Friday, April 3rd brings us the Unemployment rate for March: http://www.briefing.com/Investor/Public/Calendars/EconomicReleases/employ.htm This is referred to as the release that wields the heaviest hammer to market direction. The employment rate is arguably the best economic indicator we have in addition to Gross Domestic Product (GDP) to gauge future growth or contraction. Even though it's backward looking, the percentage affects business, consumer, and government psychology. We sure hope it affects this budget that's pending that's built to destroy the principles of capitalism. Capitalism was NOT built on the shoulders of bigger government, but a let me live free and give me the ability to spend my own capital philosophy. Prior unemployment for February was 8.1%, now consensus is for 8.5%. Will anyone be fooled into believing things are improving when Obama is dipping his sticky fingers into just about every sector? What does free market mean to him anyway? Is it possible ignorant fools continue to bid this market higher, of course, bear markets have a way of gutting geniuses and idiots alike. Yet we will definitely be shocked IF the market rallies higher on what looks like a very high estimate of 8.5%. POTC predicts the market implodes 500+ Dow IF the rate comes in 8.4% or higher. IF it comes in below 8.3%, then they'll rally the bear higher. The Institute for Supply Management Services Index (ISM) for March comes at 10ET: http://www.briefing.com/Investor/Public/Calendars/EconomicReleases/napmserv.htm Prior was 41.6, consensus now is 42 - 43. The trend will only be exacerbated by this number, as it's current reading is at such depths. Smart traders got long late Wednesday and reaped the Thursday rally. Smarter traders swung short mid to late afternoon Thursday and stayed short through the weekend. IF this little weekend piece helped you change something for the better, please share our subscriber email with anyone you feel would appreciate it: Psychologyofthecall@gmail.com. The Psychology of the Call team wishes all forward-thinkers a happy & healthy April. As the saying goes, "Spring has Sprung and Love is in the Air, It's Everywhere": http://www.youtube.com/watch?v=hvTwFl6OIAk&feature=channel

Regulation and Stimulus are 4 Letter Words For Fiscal Conservatives; G20 Looks to Offer Us a Beautiful White Elephant Solution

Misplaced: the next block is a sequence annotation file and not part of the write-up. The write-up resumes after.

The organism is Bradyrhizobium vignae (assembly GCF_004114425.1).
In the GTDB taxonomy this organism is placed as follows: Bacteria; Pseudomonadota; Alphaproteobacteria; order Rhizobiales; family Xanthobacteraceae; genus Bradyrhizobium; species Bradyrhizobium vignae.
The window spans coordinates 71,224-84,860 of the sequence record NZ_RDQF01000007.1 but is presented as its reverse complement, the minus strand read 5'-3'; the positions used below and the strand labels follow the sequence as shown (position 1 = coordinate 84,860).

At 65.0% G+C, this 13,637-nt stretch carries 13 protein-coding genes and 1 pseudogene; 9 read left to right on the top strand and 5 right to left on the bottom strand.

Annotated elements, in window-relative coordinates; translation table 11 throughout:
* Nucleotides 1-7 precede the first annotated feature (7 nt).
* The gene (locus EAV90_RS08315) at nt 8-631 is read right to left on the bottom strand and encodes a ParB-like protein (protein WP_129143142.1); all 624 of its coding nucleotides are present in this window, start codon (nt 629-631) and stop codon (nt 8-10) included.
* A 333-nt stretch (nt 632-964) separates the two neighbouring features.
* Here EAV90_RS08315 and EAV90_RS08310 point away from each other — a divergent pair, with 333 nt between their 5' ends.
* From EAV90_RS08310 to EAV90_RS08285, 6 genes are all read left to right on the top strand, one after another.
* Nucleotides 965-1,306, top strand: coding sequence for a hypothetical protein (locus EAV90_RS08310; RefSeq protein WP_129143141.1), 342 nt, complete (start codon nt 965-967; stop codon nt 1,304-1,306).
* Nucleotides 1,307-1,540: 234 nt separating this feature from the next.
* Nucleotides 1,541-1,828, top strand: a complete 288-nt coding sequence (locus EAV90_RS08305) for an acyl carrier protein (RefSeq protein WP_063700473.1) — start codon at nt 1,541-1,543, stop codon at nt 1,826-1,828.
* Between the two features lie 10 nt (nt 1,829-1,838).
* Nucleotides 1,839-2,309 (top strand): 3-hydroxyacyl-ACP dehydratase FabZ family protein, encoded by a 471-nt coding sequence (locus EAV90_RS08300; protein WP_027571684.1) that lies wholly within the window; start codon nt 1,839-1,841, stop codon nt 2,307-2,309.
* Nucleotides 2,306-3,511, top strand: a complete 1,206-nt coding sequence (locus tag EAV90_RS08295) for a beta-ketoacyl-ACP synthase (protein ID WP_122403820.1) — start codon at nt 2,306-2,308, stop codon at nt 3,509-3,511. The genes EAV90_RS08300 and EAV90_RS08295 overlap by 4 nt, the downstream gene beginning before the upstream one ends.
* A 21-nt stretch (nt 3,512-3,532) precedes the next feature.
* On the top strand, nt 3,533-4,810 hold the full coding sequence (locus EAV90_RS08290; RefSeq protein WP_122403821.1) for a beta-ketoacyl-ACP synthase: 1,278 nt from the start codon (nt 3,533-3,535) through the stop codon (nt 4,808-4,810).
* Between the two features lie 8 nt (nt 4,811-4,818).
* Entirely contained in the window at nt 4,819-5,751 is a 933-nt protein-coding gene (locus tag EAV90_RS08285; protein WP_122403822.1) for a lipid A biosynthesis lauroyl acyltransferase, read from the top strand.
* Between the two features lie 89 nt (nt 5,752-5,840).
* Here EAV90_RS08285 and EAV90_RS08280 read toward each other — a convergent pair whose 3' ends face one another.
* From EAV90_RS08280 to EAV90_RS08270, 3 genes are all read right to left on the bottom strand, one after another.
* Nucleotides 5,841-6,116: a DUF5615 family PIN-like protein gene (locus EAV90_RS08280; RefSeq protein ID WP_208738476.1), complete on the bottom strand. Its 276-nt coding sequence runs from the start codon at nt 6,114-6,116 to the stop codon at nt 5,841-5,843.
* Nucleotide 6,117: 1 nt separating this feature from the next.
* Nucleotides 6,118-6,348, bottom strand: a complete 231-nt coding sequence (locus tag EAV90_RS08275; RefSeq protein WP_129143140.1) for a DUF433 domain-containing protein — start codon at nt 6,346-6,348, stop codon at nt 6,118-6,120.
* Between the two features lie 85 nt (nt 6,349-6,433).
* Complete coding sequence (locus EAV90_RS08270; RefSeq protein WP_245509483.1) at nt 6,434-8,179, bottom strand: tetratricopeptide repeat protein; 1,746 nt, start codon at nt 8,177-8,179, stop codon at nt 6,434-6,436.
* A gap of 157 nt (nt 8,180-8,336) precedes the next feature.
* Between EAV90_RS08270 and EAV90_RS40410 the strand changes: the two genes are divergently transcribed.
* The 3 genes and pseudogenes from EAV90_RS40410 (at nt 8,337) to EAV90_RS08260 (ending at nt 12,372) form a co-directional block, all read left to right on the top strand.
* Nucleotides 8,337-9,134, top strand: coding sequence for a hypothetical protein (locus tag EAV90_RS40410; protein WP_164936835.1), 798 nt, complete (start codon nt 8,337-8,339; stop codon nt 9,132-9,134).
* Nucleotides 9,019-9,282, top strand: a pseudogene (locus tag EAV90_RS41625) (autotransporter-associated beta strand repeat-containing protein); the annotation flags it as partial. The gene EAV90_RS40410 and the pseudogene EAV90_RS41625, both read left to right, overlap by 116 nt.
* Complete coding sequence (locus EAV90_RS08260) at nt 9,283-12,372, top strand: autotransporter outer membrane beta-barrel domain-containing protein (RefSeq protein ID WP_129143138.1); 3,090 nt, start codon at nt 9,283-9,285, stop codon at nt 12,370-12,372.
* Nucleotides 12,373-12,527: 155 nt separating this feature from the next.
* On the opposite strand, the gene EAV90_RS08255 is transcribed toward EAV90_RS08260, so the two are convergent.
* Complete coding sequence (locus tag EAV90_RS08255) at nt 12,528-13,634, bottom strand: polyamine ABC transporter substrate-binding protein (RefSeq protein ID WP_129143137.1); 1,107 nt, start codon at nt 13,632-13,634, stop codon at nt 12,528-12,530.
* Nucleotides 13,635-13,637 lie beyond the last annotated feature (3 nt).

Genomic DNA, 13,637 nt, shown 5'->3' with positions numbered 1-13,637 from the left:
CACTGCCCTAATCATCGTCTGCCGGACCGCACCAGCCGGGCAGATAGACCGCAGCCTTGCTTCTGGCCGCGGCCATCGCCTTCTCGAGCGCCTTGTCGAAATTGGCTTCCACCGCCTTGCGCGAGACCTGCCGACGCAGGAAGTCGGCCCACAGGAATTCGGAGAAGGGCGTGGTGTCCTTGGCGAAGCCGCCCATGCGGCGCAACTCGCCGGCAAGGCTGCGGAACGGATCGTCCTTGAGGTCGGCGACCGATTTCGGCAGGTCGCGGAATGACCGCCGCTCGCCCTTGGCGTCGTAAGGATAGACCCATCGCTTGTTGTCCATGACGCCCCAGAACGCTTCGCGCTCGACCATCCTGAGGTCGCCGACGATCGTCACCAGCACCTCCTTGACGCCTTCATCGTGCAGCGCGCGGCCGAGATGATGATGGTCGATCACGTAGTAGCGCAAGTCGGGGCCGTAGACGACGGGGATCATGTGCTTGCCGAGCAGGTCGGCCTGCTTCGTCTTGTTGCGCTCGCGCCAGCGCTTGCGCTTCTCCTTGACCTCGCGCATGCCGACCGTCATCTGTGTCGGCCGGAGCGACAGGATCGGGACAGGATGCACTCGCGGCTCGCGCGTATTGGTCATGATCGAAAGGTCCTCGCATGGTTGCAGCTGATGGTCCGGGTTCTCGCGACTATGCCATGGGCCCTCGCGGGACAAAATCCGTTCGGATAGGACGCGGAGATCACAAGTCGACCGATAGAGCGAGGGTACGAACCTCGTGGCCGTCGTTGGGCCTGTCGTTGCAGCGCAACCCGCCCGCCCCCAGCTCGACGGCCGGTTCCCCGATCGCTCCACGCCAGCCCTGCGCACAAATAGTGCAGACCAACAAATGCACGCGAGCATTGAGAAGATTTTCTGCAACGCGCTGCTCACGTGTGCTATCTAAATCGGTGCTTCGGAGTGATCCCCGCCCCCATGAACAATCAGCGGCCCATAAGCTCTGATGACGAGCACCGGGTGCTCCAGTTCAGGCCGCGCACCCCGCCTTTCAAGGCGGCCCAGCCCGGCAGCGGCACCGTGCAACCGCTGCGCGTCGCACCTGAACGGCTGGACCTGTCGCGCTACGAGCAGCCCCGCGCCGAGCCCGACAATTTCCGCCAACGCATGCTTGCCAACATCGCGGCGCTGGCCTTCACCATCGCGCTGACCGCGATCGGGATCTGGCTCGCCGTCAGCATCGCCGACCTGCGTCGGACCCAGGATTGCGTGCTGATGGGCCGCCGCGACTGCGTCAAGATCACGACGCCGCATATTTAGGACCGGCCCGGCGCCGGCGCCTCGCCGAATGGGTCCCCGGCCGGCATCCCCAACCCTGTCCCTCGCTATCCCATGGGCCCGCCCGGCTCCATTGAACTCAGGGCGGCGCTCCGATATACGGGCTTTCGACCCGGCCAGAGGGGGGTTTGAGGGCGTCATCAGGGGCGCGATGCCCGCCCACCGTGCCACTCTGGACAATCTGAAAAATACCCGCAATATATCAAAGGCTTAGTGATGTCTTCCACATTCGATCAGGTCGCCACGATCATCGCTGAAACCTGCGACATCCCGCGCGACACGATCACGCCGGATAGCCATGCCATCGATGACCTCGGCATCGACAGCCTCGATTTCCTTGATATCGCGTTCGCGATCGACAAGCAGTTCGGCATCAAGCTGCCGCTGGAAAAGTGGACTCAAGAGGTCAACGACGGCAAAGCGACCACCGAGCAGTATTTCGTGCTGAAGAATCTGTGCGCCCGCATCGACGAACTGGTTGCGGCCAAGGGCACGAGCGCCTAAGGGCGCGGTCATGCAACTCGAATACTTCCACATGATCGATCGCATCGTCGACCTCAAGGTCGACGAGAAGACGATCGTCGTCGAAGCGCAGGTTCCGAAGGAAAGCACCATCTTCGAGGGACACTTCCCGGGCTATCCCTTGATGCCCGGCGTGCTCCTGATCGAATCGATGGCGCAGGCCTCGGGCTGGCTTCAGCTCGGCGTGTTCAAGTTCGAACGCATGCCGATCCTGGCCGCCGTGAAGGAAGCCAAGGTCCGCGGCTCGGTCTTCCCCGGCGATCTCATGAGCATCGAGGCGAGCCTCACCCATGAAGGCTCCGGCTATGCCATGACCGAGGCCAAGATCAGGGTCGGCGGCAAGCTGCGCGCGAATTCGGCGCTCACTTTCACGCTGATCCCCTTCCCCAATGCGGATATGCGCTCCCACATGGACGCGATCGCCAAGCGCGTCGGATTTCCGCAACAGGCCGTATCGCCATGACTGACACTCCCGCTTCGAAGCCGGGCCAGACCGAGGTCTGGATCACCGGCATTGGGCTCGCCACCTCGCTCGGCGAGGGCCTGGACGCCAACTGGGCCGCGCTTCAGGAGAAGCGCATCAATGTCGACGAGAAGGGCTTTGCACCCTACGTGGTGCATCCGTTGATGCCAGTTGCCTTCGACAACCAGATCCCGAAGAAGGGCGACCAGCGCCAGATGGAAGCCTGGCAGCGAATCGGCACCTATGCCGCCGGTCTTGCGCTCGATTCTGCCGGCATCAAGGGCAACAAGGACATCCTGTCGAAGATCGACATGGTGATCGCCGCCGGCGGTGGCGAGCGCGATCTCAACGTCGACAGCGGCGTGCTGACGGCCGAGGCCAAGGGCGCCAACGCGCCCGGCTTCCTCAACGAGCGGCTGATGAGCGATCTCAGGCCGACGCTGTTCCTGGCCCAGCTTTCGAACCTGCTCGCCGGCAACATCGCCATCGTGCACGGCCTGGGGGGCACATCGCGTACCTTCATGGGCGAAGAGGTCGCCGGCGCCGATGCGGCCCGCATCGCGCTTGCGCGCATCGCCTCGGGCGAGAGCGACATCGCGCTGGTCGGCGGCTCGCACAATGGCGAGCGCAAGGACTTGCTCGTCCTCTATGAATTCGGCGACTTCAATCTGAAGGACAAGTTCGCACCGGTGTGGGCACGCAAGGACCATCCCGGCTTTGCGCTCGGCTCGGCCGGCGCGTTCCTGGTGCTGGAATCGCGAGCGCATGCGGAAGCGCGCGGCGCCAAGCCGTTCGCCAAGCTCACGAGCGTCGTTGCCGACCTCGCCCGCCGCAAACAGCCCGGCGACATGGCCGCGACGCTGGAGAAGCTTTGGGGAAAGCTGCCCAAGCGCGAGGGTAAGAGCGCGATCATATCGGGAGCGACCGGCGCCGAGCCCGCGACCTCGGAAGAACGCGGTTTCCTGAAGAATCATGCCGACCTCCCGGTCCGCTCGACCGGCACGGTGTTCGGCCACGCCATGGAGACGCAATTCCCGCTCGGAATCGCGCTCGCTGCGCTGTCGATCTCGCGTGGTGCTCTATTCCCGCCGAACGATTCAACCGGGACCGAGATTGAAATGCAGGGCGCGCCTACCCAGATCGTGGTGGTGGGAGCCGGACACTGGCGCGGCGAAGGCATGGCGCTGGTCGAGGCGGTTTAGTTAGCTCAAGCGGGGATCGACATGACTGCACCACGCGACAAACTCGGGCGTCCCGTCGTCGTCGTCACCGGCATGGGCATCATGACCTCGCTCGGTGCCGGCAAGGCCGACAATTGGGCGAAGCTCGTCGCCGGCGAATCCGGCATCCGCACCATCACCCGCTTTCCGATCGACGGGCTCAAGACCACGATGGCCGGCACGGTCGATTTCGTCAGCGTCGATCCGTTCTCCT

LONDON (AFP)--World leaders including U.S. President Barack Obama will gather in London on Wednesday for final talks on the eve of a G20 summit dogged by divisions on how to tackle the economic crisis. Obama arrived here late Tuesday on his first major foreign visit since taking office, and will hold talks with many of the leaders of the Group of 20 developed and developing nations ahead of Thursday's official summit. But the differences between the leaders on how to tackle the global crisis were laid bare in a newspaper interview Wednesday with Japanese Prime Minister Taro Aso, who rejected German claims that fiscal stimulus was not the solution. While the United States and others favor stimulus to boost economic growth, European countries led by France and Germany are skeptical about spending more than they have, and insist tighter global financial regulation is the priority. "Because of the experience of the past 15 years, we know what is necessary, while countries like the U.S. and European countries may be facing this sort of situation for the first time," Aso told the Financial Times newspaper. "I think there are countries that understand the importance of fiscal mobilization and there are some other countries that do not - which is why, I believe, Germany has come up with their views." France had already raised the stakes by saying President Nicolas Sarkozy would walk out of the summit if leaders refuse to address his calls for stronger regulation to prevent such a crisis in the future. German Finance Minister Peer Steinbrueck played down the likelihood, however, saying Berlin and Paris were expected to get their way. "There is a high probability that we will succeed in implementing better regulation and better supervision and make further achievements in overwhelming this financial turmoil," he told the BBC late Tuesday. The White House has rejected reports of any rift with European nations, and Obama has said any talk of regulation versus stimulus was a "phony debate". The president will hold talks Wednesday with U.K. Prime Minister Gordon Brown, the summit host, followed by discussions with Sarkozy and German Chancellor Angela Merkel. Obama will also hold his eagerly anticipated first encounters with Russian President Dmitry Medvedev and China's President Hu Jintao. The G20 leaders' presence in London has sparked a massive security operation across the capital, where a series of pro-environmental, anti-war and anti-globalization protests are planned over the next two days. On Wednesday, several demonstrations are planned to converge on the Bank of England, a march is planned on the U.S. embassy calling for foreign troops out of Afghanistan and Iraq, and pro-Tibet activists are also staging a rally. Brown has laid out five tests for success at the summit, including boosting the resources of the International Monetary Fund and World Bank to help them increase lending to countries struggling with the global economic downturn. He also hopes to agree on proposals to clean up the banking system - including agreeing on global rules for bankers' pay - to do "whatever is necessary" to stimulate growth, and to resist protectionism and boost trade. But European Commission chief Jose Manuel Barroso has tried to play down expectations, saying the talks would not yield a "miracle solution" to the crisis and another summit may be needed later in the year. The scale of the crisis facing the G20 leaders is severe. The World Bank on Tuesday forecast a contraction of 1.7% in the global economy this year, the first such outcome since World War II. The 30-nation Organization for Economic Cooperation and Development meanwhile predicted its member state economies would shrink 4.3% this year, warning the world economy was "in the midst of its deepest and most synchronized recession in our lifetimes." Click here to go to Dow Jones NewsPlus, a web front page of today's most important business and market news, analysis and commentary: http://www.djnewsplus.com/access/al?rnd=l7owLFDn%2BkJrDg3iJlhMLA%3D%3D. You can use this link on the day this article is published and the following day. (END) Dow Jones Newswires March 31, 2009 22:26 ET (02:26 GMT) Copyright (c) 2009 Dow Jones & Company, Inc.- - 10 26 PM EDT 03-31-09